Bag-ties are appearing in the garden as the seed heads appear and the blooms disappear. I will be able to find the plants when all the flowers have finished. I was pleased with my pot of Antirrhinums grown from seed this year. The seed I had gathered germinated well and now I am choosing my preferred light shades although I am sure the bees will have assured that the seeds are a good mixture of colours.
My yellow Cosmos self-seed everywhere, much to the pleasure of the bees, but I like to choose some of the more lemon shades and the doubles, as I think the orange is the predominant colour and might swamp out the variety. Anyway, it is always handy to have seeds ready to throw down if a space is free.
I did the same thing with the coloured Cosmos last year as this dark pink is the colour that tends to predominate from the self-seeded plants.
I should have thinned the self-seeded Cosmos but they are doing such an excellent job of shading my Caryopteris that I have let them be.
There was a beautiful tall Eryngium with bright blue flowers growing near us which I have been admiring and I managed to obtain a seed head.
The seed head is reminiscent of an artichoke but the hard outer coat was difficult to open, even with secateurs. Once inside though, I was so surprised with the softness of the downy seed heads. The seeds seemed to have been arranged within with such tender care, like eggs in a down lined bird’s nest.
Another plant with formidable roots is our Wisteria which is happily re-flowering in the heat.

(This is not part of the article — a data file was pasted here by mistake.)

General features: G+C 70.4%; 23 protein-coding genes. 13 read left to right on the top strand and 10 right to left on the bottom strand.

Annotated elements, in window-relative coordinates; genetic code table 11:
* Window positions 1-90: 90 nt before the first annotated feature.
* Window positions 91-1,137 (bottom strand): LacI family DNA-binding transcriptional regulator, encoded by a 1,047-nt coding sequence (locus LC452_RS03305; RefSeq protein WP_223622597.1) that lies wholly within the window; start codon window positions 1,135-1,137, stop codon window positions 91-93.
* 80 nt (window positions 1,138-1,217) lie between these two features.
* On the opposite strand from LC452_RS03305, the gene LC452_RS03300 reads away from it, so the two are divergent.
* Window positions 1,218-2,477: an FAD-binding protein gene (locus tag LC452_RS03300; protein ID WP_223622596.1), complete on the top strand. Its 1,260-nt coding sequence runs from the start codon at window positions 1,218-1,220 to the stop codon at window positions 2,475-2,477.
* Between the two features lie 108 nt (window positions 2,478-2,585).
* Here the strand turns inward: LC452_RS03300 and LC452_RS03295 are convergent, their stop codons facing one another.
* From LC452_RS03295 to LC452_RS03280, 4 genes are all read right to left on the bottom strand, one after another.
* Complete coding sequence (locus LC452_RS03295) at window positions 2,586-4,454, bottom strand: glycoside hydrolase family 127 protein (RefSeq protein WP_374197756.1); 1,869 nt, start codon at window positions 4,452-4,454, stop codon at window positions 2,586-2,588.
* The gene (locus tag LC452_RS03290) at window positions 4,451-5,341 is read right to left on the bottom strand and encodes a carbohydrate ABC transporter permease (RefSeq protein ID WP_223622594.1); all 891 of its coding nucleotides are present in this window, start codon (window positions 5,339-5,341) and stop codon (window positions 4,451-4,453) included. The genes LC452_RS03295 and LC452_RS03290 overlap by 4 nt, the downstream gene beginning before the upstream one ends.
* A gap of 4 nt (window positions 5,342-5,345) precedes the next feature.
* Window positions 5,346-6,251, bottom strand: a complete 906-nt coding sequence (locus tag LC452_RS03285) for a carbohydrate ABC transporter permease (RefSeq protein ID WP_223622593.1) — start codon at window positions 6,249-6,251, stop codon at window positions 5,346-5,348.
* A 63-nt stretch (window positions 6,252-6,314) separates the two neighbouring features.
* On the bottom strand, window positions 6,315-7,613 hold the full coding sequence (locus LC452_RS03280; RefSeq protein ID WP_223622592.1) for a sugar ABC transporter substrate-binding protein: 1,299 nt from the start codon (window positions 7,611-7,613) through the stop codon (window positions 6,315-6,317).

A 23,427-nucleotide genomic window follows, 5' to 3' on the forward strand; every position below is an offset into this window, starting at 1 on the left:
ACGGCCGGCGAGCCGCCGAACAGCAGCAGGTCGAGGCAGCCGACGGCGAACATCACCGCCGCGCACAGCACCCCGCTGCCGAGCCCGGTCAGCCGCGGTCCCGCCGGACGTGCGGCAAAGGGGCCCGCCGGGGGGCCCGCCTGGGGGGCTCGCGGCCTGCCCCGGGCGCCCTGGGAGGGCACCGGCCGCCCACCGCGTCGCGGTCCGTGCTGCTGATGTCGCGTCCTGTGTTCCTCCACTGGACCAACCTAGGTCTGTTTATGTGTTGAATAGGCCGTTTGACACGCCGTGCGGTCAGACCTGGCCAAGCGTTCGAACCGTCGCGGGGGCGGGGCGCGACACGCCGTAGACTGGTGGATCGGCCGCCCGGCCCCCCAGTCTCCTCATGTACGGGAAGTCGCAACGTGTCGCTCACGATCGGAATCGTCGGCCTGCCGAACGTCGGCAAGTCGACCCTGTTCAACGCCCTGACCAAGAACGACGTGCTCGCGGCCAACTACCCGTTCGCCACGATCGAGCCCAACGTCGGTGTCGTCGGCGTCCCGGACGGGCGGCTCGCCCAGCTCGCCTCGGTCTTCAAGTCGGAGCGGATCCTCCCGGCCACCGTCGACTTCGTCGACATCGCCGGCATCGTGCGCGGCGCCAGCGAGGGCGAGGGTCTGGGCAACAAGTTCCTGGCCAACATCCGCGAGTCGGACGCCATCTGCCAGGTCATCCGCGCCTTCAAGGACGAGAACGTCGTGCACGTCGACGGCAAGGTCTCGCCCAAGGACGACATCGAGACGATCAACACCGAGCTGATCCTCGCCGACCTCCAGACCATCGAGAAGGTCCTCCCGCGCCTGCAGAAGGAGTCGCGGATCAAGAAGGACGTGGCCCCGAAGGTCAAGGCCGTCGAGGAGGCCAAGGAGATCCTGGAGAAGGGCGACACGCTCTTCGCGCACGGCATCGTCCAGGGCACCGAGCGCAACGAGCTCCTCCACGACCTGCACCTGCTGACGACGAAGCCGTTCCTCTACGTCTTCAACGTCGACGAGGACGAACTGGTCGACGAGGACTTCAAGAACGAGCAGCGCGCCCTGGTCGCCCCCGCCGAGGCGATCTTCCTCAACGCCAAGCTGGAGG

The flowers attract the bees and especially the carpenter bees and the bumblebees.
It is also attracting the short-tailed blue butterfly, Everes alcetas, Provencal Short-tailed Blue. I hope you can see the little tails although this one is female and so not blue. I would like to have caught the blue male but he refused to come low enough for me to get a shot.
The Japanese anemones and the fuchsia are spared the hottest rays of the sun behind a north facing wall which has spared them the searing rays that have burnt other plants leaves.
The heat is continuing and I often find myself in the garden very late at night savouring the cooler air. This year there have been several glow worms in the front garden. I was concerned that the drought might have had a negative effect on their numbers so I was happy to see them but too tired to get a good photograph. I have better photographs of them here if you are interested. We often find them during the day in the garden too, so it is a good idea to know what they look like.